Landau Forte College student, Connor Rice, has secured a place at Harvard College after previously turning down a place at Eton College.
Currently living in Belper, Connor joined Landau Forte College from John Flamsteed Community School and works part-time in a local supermarket to support his studies.
Achieving an array of shining GCSE results (12 A* grades), Connor was offered a full scholarship and bursary at Eton College in London. Ultimately, Connor made his own choice to turn down the offer to study at Landau Forte College and couldn't be happier with his decision.
Two years on, Connor has accepted an unconditional offer at Harvard College to study at undergraduate level.
A teacher of mine at John Flamsteed Community School walked up to our car one day as I was being dropped off by my mum for another day preparing for my GCSEs. He shared a polite word with us and then enquired about which colleges and sixth-forms to which I was applying to. After replying, he stood quiet for a second and asked: "How about Eton?"
Weeks of research into the college followed, finding a vast amount of information regarding six-form scholarships. This was the first hint that this could actually be reality. Being part of a family who are not particularly well-off, I felt I could get a similar education at a state school for no cost - I wasn't letting my parents pay a penny if they didn't have to.
I found myself shortlisted for a four-day long interview process where I felt immediately out of place, being the one state-school applicant there. Some students were hugely interested in my background, whilst others weren't so welcoming. It seemed that some appeared to be disgruntled by my academic achievements through non-private education and attempted to make me feel out of place for it.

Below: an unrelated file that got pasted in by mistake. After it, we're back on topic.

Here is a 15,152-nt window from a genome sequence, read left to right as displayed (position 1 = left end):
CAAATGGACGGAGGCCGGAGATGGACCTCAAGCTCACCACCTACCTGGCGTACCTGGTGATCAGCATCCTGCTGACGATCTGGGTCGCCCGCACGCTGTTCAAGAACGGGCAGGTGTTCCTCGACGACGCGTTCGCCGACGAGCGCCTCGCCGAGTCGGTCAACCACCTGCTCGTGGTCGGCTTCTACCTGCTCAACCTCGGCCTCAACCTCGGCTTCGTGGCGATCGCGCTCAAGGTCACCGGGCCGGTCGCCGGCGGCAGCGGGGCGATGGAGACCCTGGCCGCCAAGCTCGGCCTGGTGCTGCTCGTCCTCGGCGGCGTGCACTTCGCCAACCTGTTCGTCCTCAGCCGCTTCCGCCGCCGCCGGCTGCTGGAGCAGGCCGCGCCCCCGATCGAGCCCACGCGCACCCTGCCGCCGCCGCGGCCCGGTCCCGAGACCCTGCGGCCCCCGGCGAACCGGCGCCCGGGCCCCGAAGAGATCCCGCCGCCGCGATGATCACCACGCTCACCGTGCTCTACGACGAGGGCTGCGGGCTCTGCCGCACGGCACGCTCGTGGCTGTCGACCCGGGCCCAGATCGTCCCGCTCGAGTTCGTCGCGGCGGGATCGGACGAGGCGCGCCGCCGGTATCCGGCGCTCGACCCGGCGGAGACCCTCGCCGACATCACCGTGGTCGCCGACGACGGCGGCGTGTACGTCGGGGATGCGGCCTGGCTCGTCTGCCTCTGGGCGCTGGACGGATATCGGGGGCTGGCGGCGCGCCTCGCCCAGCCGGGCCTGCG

Before I knew it two weeks passed and an acceptance letter came through the post, listing details of the scholarship and a full bursary - worth £100,000 over the two years. I felt sick. I had opinions flying at me from all angles and three weeks went by of indecisiveness. It suddenly occurred to me that if I couldn't decide, I shouldn't go, as my heart wasn't in it. The admissions offer was surprised to say the least, but respected my decision and agree that the offer could benefit another applicant more than I.
After two years since I applied, I couldn't be happier with my decision. After doing some extensive research online, I enquired about Harvard, and the College was behind me every step of the way.
With an acceptance rate of around 5% I knew my chances were extremely slim. I tried not to get my hopes up, but slowly I fell in love with Harvard and its ethos. I especially lovely the research opportunities and sporting facilities; I knew I wanted to attend there, and would be incredibly lucky to do so.
On 15th December 2014, I received an email of admission accompanied by a welcoming video starring Mark Zuckerberg of Facebook fame. I couldn't believe it. I had just been admitted into Harvard, unconditionally.
I now aim to focus on my A Level results; however, I feel as though a huge weight has been lifted off my shoulders. I hope to continue my part-time work to fund the future where I can, and look forward to fulfilling my passions to enter into research at one of the best universities in the world.